In August of 2021, National Instant Background Check System (NICS) and the associated gun sales are at high levels, but not as high as the record sales in 2020. The August sales of 2021 are the second highest on record, as were the July sales in 2021.
This may indicate a new normal of consistently high gun sales, below the record setting levels of 2020.
There were about 1.29 million gun sales recorded by NICS this past August. In 2020, the gun sales were about 1.67 million. The next highest August was in 2016, with about 1.17 million gun sales.
These consistently high gun sales in 2020 may come from political unrest, lack of faith in the electoral system, and millions of new gun owners. In 2020, estimates of new gun owners varied between 4 and 8 million. This correspondent has not seen any surveys showing a percentage of new gun owners for 2021. There have been about 12.5 million firearm sales through federally licensed dealers in 2021 by the end of August. There were about 13.5 million sales by the end of August in 2020.
Since the election of President Obama in 2012, about 168 million guns have been added to the privately owned stockpile in the United States. Nearly all of those guns are not registered. Only a few states require registration of guns.
Most of the approximately 476 million guns in private hands in the United States are unregistered and untraceable.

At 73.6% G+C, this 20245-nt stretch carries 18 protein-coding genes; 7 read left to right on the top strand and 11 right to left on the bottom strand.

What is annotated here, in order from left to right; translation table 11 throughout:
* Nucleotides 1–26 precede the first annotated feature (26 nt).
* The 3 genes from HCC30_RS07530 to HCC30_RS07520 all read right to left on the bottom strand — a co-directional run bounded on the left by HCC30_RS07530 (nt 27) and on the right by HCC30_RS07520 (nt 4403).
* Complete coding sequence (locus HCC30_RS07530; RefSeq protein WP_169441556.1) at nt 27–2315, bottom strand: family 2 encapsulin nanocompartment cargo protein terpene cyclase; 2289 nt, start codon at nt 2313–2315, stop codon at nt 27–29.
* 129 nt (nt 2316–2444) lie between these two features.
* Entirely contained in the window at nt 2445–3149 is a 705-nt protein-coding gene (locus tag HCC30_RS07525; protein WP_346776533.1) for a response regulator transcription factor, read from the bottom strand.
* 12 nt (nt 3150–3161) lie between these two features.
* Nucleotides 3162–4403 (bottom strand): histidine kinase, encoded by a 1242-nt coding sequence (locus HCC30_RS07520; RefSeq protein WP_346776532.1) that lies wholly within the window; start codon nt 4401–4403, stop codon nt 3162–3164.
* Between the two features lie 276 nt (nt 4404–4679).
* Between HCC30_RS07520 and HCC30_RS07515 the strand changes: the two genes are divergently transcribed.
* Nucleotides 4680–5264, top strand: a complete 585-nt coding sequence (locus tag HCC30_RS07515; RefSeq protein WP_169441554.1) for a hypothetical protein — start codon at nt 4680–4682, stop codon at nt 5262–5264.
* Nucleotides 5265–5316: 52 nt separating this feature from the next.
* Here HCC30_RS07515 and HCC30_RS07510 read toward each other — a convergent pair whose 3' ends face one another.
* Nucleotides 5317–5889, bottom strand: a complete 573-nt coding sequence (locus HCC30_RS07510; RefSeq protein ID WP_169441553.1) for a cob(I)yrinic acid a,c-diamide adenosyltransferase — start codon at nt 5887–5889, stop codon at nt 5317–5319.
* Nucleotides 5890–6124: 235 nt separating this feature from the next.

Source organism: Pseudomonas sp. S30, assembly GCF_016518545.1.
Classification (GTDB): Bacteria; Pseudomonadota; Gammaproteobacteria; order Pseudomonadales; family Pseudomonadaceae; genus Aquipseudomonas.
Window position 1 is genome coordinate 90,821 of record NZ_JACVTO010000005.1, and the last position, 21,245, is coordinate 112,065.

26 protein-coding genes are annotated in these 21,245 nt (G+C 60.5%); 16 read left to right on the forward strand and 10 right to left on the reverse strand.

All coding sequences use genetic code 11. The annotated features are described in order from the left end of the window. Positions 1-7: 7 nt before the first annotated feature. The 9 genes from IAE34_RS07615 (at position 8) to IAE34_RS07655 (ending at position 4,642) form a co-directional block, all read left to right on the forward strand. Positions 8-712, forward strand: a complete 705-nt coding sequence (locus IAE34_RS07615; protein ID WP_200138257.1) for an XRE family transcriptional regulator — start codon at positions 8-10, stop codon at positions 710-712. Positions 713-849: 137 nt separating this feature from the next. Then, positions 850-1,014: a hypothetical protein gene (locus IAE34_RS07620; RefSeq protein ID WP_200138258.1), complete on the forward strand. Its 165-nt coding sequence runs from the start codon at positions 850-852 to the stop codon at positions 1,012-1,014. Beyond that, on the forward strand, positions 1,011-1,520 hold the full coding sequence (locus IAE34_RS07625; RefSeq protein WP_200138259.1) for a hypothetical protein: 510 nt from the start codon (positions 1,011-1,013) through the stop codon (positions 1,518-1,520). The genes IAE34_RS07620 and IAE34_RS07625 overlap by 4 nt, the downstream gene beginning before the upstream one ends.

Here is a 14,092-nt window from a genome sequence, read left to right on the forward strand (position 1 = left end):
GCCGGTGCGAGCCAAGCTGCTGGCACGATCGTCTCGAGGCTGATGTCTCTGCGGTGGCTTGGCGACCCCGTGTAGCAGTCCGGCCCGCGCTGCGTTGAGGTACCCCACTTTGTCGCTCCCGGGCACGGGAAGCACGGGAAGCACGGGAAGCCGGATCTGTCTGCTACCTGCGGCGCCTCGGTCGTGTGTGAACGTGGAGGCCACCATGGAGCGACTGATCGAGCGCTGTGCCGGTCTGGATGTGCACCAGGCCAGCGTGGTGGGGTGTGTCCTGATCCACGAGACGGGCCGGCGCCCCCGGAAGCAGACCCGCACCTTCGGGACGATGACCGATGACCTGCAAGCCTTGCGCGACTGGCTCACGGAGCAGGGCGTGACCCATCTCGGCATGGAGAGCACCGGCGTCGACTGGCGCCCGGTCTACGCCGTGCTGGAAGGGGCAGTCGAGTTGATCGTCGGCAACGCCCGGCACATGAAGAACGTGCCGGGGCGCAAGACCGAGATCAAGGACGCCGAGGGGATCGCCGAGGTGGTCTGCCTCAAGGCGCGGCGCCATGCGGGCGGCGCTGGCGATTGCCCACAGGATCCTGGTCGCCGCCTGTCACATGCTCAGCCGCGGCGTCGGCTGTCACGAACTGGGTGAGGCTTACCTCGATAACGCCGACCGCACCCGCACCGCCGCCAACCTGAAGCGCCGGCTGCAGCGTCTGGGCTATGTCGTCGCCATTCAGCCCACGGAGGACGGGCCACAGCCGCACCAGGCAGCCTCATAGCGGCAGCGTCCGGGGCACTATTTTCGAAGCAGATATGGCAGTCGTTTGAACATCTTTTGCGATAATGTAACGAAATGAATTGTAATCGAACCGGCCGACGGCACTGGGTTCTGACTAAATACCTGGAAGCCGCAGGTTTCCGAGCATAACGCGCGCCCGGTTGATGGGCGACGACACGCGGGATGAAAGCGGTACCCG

The estimate of guns sold is uncertain because not all sales go through the NICS system. About 10 million people with carry permits may purchase guns through federal dealers without going through the NICS system, because they already went through the NICS to obtain their carry permit. The 10 million is an estimate, because half of the states have this system. There are more than 20 million people in the United States with carry permits. One person may purchase several guns with one NICS check.
There were about 2.70 million NICS checks in August of 2021. Most of those were for permit checks and rechecks. Illinois and Kentucky run multiple rechecks of carry permits each month. This skews the system with more than twice as many NICS checks as there are firearm sales.
A general shortage of ammunition may account for the slight slackening of gun sales. Demand has outstripped production. President Biden has placed a ban on future imports of guns and ammunition from Russia, which may re-inflate the ammunition bubble.
Ammunition manufacturers all around the world are running at high levels, attempting to meet the demand. There were signs of a deflating ammunition bubble before the fiasco in Afghanistan and the Biden ban on Russian importation.
The times are uncertain. A rising power (China) threatens world stability. The leadership of the dominant power (the USA) seems feckless, hesitant, and incompetent, unwilling to offend the rising power. There are substantial reports of family corruption in the Presidential family.
This correspondent does not see a significant reduction in demand for ammunition or firearms in the near future.
As gun sales rise the number of people with carry permits soar, and the number of gun owners increase, support for and exercise of Second Amendment rights continues to rise.
The number of people who want restrictions on gun ownership, sales, and usage is shrinking.
©2021 by Dean Weingarten: Permission to share is granted when this notice and link are included. Gun Watch